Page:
The third month of the Mvskoke year is commonly translated as “Little Chestnut,” but there’s more to it than that.
In linguistic terms, this month’s name was formed by combining the noun oto, “chestnut,” with an inflection of the verb wvsketv, “to thrash,” producing the phrase otvwoskv, “chestnut-thrashing,” then adding the diminutive suffix –uce, “little.” So a literal translation of Otvwoskuce is “Little Chestnut-Thrashing.” Like other months in cokv-walv Mvskoke, it has a counterpart in the annual cycle—in this case, the month that follows: Otvwoskv-Rakko, “Big Chestnut-Thrashing.”
Why chestnut? Why thrashing? And why name two of the twelve Mvskoke months for a single use of a single tree?
The American chestnut was once the dominant hardwood in the eastern woodlands. This majestic tree could grow to over a hundred feet tall, with a massive trunk more than twenty feet in circumference at the base. One nineteenth-century writer called it “a very grandfather among trees.”
The bark is brown-gray and furrowed with age. The leaves are dark green, oblong and taper-pointed in shape, and edged with more and sharper teeth (dentata) than other chestnuts (castanea)—which accounts for the tree’s scientific name, Castanea dentata. American chestnuts bloom in the summer, later than other deciduous trees, producing clusters of small, cream-colored flowers on a pencil-sized spike. They bear fruit in the form of spiny husks containing one to three smooth, reddish-brown nuts.
The documentary record on this “king of the forest” goes back nearly half a millennium. A member of Hernando de Soto’s 1540 expedition through Mvskoke country noted that “wherever there are mountains, there are chestnuts.” In 1775, William Bartram observed a similar pattern south of the Alabama River, where “the highest hills near large creeks afford high forests with abundance of Chesnut trees.” The first catalog of North American trees, published in France in 1810, described the American chestnut as “most multiplied in the mountainous districts of the Carolinas and Georgia,” where “the coolness of the summer and the mildness of the winter in these regions are favorable.”
Oto loves mountains, especially the southern Appalachians, but its natural range extends from New England to southern Ontario to the lower Mississippi valley. Iroquois, Mohegan, Delaware, Cherokee, and other native peoples have used various parts of the tree for food, medicine, supplies, and building materials. Even the Natchez had a month named for the chestnut.
Their burs develop through the summer and begin to open around the time of first frost. The edible nuts are nutritious and surprisingly sweet.
Henry David Thoreau was fascinated by this bountiful tree, especially around harvest time; from October 1856: “It is a rich sight, that of a large chestnut tree with a dome-shaped top, where the yellowing leaves have become thin, . . . all richly rough with great brown burs, which are opened into several segments so as to show the wholesome-colored nuts peeping forth, ready to fall on the slightest jar.” He loved to go “a-chestnutting,” best pursued as a social activity.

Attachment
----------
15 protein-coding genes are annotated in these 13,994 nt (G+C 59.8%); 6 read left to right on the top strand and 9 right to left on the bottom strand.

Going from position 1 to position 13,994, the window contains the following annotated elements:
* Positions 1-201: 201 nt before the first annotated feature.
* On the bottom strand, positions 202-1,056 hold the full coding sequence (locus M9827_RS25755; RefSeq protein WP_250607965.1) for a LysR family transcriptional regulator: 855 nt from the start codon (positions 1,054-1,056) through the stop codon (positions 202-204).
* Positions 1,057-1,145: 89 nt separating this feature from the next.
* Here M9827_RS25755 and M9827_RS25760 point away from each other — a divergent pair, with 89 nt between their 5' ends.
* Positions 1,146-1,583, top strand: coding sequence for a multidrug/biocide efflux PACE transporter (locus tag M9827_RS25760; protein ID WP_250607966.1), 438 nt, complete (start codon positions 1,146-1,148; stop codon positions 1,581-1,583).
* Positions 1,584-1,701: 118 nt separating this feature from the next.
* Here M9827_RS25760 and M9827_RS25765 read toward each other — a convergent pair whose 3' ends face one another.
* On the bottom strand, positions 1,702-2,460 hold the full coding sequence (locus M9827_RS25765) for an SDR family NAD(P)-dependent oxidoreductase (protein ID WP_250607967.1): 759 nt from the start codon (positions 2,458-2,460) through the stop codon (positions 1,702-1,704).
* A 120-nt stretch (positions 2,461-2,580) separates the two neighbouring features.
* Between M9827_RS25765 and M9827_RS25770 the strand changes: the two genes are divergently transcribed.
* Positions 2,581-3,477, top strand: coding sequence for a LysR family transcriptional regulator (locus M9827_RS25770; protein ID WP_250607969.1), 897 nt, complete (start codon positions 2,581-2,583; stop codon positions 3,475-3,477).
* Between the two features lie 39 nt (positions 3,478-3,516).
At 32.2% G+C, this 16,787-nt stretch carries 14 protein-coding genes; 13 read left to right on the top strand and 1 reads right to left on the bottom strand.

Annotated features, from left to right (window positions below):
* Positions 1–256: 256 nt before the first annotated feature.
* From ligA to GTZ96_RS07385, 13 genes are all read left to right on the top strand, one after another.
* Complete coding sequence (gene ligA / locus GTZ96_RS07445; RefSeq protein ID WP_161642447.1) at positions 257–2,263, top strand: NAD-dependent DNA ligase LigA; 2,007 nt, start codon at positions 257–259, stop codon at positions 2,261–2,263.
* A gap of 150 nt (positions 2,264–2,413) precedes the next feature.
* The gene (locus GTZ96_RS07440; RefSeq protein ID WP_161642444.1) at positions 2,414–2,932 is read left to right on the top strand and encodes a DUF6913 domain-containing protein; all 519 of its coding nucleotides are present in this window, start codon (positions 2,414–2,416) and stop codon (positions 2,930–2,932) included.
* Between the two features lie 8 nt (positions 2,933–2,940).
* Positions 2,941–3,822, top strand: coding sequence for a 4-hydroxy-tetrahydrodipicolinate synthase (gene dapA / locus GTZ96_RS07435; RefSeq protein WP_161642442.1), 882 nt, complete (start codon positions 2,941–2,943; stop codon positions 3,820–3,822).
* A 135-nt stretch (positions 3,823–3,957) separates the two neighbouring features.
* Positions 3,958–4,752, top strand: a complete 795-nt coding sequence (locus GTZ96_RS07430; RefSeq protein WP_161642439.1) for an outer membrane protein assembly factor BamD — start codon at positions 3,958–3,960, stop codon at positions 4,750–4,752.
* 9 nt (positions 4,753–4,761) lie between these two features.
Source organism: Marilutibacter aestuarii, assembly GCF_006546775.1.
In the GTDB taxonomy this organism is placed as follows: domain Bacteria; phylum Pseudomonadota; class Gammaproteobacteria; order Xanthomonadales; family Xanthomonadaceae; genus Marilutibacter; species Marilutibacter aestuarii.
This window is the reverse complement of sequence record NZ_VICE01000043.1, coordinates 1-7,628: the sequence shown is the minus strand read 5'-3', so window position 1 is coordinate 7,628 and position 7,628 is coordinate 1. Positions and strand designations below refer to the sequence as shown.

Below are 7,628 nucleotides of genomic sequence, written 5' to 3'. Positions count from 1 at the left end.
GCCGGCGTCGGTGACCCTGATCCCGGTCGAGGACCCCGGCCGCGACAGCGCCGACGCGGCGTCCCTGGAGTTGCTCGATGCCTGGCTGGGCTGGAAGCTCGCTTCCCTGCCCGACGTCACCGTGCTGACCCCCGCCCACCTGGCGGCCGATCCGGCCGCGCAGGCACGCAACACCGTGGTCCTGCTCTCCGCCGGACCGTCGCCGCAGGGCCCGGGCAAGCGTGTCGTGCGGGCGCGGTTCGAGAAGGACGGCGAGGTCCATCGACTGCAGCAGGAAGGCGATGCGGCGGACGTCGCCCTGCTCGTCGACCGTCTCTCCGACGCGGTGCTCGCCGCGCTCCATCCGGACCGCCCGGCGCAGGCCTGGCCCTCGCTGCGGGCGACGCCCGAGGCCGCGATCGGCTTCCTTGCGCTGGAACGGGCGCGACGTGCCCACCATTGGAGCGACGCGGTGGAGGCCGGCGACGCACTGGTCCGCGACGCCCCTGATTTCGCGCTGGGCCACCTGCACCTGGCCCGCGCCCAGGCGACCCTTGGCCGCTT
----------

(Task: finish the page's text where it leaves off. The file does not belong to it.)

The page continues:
How to get more of the precious fruit to drop from on high? There are several methods.
Thoreau admitted to heaving a big stone against the trunk of a chestnut to shake things loose, though he regretted the act: “The tree whose fruit we would obtain should not be too rudely shaken.”
Others tossed clubs into the crown of a tree to bring down the nuts. Tonawanda artist Ernest Smith’s painting “Gathering Chestnuts” shows a Seneca man clubbing a large chestnut while his wife and son gather the burs and nuts that have fallen. As a child, Jimmy Carter celebrated his October 1st birthday each year by clubbing chestnuts on the family farm near Plains, Georgia.
Perhaps the least invasive way to harvest chestnuts involves the use of a thrashing pole. A handbook for girls published in 1887, for example, describes “nutting-parties” where low-hanging fruit is “thrashed down from the branches by some of the party, who use long poles for the purpose.”
This was apparently the method preferred by Mvskokes before being forced to move west. There is evidence for this in the most recent dictionary of the Mvskoke language, where the full definition of wvsketv is “to thrash (pecans, fruit, etc. with a pole so as to knock them down).”
But when our Mvskoke ancestors arrived in Indian Territory, they found no oto—just its scrawny cousin, the chinquapin.
Several decades later, on the eve of the American Civil War, the authors of the first comprehensive grammar of the Mvskoke language translated Otvwoskuce as “Little Chestnut Gathering.” And then the collective memory of this vital activity faded with each passing generation, until the third month of the Mvskoke year was known only as “Little Chestnut.”